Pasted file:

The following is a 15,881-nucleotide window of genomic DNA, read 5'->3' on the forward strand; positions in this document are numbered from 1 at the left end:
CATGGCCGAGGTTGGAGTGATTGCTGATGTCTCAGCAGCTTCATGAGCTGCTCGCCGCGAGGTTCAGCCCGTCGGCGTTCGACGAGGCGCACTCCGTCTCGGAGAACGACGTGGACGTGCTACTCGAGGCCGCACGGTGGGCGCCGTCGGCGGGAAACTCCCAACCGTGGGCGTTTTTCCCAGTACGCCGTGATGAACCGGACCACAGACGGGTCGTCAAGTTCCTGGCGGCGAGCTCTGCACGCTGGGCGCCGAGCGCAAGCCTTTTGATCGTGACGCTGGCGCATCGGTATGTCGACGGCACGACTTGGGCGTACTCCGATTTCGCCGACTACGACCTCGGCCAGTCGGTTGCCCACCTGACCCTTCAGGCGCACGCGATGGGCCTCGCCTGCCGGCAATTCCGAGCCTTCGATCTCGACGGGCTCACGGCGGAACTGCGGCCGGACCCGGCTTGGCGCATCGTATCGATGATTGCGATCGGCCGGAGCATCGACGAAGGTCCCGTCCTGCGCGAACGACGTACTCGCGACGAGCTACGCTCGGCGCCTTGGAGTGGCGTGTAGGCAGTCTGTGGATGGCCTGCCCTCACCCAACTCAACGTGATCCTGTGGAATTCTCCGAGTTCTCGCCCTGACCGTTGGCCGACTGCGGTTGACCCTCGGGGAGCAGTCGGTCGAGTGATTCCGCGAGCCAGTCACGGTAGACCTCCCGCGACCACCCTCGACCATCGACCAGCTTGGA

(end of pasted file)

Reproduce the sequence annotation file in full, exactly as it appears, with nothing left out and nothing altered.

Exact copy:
The following is a 15,881-nucleotide window of genomic DNA, read 5'->3' on the forward strand; positions in this document are numbered from 1 at the left end:
CATGGCCGAGGTTGGAGTGATTGCTGATGTCTCAGCAGCTTCATGAGCTGCTCGCCGCGAGGTTCAGCCCGTCGGCGTTCGACGAGGCGCACTCCGTCTCGGAGAACGACGTGGACGTGCTACTCGAGGCCGCACGGTGGGCGCCGTCGGCGGGAAACTCCCAACCGTGGGCGTTTTTCCCAGTACGCCGTGATGAACCGGACCACAGACGGGTCGTCAAGTTCCTGGCGGCGAGCTCTGCACGCTGGGCGCCGAGCGCAAGCCTTTTGATCGTGACGCTGGCGCATCGGTATGTCGACGGCACGACTTGGGCGTACTCCGATTTCGCCGACTACGACCTCGGCCAGTCGGTTGCCCACCTGACCCTTCAGGCGCACGCGATGGGCCTCGCCTGCCGGCAATTCCGAGCCTTCGATCTCGACGGGCTCACGGCGGAACTGCGGCCGGACCCGGCTTGGCGCATCGTATCGATGATTGCGATCGGCCGGAGCATCGACGAAGGTCCCGTCCTGCGCGAACGACGTACTCGCGACGAGCTACGCTCGGCGCCTTGGAGTGGCGTGTAGGCAGTCTGTGGATGGCCTGCCCTCACCCAACTCAACGTGATCCTGTGGAATTCTCCGAGTTCTCGCCCTGACCGTTGGCCGACTGCGGTTGACCCTCGGGGAGCAGTCGGTCGAGTGATTCCGCGAGCCAGTCACGGTAGACCTCCCGCGACCACCCTCGACCATCGACCAGCTTGGA